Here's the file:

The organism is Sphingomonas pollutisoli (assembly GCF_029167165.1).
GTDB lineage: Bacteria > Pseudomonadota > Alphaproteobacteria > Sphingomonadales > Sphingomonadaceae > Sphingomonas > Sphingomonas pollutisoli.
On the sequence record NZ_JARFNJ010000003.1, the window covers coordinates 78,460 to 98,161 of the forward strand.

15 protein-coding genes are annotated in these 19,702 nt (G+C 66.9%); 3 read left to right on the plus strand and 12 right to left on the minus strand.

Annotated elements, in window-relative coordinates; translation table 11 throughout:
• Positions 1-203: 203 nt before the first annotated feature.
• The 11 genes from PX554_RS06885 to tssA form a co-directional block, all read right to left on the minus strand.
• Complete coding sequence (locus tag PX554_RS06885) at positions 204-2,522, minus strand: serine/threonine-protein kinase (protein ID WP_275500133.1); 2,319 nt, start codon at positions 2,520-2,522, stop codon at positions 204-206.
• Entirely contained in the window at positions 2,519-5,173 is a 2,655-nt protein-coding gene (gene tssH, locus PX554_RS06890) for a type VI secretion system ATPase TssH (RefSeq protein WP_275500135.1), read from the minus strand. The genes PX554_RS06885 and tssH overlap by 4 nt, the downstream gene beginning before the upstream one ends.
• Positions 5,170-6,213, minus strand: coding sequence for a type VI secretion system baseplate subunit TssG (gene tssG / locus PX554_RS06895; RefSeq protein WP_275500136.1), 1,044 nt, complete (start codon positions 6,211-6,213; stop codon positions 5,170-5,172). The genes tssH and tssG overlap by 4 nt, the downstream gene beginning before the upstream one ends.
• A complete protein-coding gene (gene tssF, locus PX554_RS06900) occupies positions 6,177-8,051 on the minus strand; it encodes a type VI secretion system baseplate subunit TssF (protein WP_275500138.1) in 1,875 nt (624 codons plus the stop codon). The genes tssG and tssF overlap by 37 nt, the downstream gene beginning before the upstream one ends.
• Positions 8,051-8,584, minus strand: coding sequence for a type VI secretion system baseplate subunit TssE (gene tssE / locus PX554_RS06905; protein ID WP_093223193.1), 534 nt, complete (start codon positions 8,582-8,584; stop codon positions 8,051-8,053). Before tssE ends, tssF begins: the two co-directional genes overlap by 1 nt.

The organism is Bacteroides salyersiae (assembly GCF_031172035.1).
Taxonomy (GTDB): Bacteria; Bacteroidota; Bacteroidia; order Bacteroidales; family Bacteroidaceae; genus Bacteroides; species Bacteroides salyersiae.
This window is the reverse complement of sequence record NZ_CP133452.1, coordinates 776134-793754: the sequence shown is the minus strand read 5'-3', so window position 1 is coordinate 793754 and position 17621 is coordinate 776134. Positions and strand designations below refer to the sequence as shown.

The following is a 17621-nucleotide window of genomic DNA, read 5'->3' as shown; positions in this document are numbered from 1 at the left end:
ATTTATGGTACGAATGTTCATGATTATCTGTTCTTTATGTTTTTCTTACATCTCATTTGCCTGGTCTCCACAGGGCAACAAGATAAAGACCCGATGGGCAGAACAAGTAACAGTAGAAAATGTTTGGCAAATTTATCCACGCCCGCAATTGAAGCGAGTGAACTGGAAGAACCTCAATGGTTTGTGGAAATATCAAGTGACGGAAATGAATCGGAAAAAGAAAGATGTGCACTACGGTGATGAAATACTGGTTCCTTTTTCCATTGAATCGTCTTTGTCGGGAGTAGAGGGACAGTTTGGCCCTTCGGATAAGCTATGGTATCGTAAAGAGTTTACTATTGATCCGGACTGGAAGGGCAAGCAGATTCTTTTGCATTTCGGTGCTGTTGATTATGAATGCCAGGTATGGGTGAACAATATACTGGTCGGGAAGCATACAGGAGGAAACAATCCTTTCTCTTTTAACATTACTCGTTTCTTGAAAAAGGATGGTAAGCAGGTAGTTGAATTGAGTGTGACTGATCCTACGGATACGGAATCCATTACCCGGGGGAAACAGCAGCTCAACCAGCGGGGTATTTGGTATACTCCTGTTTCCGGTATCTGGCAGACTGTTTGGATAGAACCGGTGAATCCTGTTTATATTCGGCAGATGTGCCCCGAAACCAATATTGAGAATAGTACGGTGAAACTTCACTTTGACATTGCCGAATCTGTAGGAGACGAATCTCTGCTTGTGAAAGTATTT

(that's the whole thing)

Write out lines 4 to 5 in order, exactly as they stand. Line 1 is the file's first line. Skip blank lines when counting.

15 protein-coding genes are annotated in these 19,702 nt (G+C 66.9%); 3 read left to right on the plus strand and 12 right to left on the minus strand.

Annotated elements, in window-relative coordinates; translation table 11 throughout: